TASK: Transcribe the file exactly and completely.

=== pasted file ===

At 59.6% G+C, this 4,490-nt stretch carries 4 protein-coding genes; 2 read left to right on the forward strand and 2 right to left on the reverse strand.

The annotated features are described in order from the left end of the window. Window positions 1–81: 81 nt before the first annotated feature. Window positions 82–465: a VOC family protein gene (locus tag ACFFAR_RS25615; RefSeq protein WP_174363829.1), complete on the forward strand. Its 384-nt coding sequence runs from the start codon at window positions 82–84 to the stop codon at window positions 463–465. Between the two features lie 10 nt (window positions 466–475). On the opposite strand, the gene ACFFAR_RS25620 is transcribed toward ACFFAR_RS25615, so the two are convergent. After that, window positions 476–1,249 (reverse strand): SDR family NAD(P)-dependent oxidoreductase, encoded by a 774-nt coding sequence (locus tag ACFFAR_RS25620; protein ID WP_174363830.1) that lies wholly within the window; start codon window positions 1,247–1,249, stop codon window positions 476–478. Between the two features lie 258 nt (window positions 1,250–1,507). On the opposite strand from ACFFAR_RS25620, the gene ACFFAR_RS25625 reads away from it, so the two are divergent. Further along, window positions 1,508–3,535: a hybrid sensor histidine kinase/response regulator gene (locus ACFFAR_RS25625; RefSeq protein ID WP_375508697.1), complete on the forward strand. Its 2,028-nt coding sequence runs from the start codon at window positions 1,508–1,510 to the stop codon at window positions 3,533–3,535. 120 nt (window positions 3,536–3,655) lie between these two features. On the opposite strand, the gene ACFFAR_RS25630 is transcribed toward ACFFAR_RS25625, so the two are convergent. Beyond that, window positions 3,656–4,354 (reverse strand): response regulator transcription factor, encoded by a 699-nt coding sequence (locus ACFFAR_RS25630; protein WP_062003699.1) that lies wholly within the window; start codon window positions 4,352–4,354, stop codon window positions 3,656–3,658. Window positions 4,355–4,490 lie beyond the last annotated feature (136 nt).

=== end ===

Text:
At 59.6% G+C, this 4,490-nt stretch carries 4 protein-coding genes; 2 read left to right on the forward strand and 2 right to left on the reverse strand.

The annotated features are described in order from the left end of the window. Window positions 1–81: 81 nt before the first annotated feature. Window positions 82–465: a VOC family protein gene (locus tag ACFFAR_RS25615; RefSeq protein WP_174363829.1), complete on the forward strand. Its 384-nt coding sequence runs from the start codon at window positions 82–84 to the stop codon at window positions 463–465. Between the two features lie 10 nt (window positions 466–475). On the opposite strand, the gene ACFFAR_RS25620 is transcribed toward ACFFAR_RS25615, so the two are convergent. After that, window positions 476–1,249 (reverse strand): SDR family NAD(P)-dependent oxidoreductase, encoded by a 774-nt coding sequence (locus tag ACFFAR_RS25620; protein ID WP_174363830.1) that lies wholly within the window; start codon window positions 1,247–1,249, stop codon window positions 476–478. Between the two features lie 258 nt (window positions 1,250–1,507). On the opposite strand from ACFFAR_RS25620, the gene ACFFAR_RS25625 reads away from it, so the two are divergent. Further along, window positions 1,508–3,535: a hybrid sensor histidine kinase/response regulator gene (locus ACFFAR_RS25625; RefSeq protein ID WP_375508697.1), complete on the forward strand. Its 2,028-nt coding sequence runs from the start codon at window positions 1,508–1,510 to the stop codon at window positions 3,533–3,535. 120 nt (window positions 3,536–3,655) lie between these two features. On the opposite strand, the gene ACFFAR_RS25630 is transcribed toward ACFFAR_RS25625, so the two are convergent. Beyond that, window positions 3,656–4,354 (reverse strand): response regulator transcription factor, encoded by a 699-nt coding sequence (locus ACFFAR_RS25630; protein WP_062003699.1) that lies wholly within the window; start codon window positions 4,352–4,354, stop codon window positions 3,656–3,658. Window positions 4,355–4,490 lie beyond the last annotated feature (136 nt).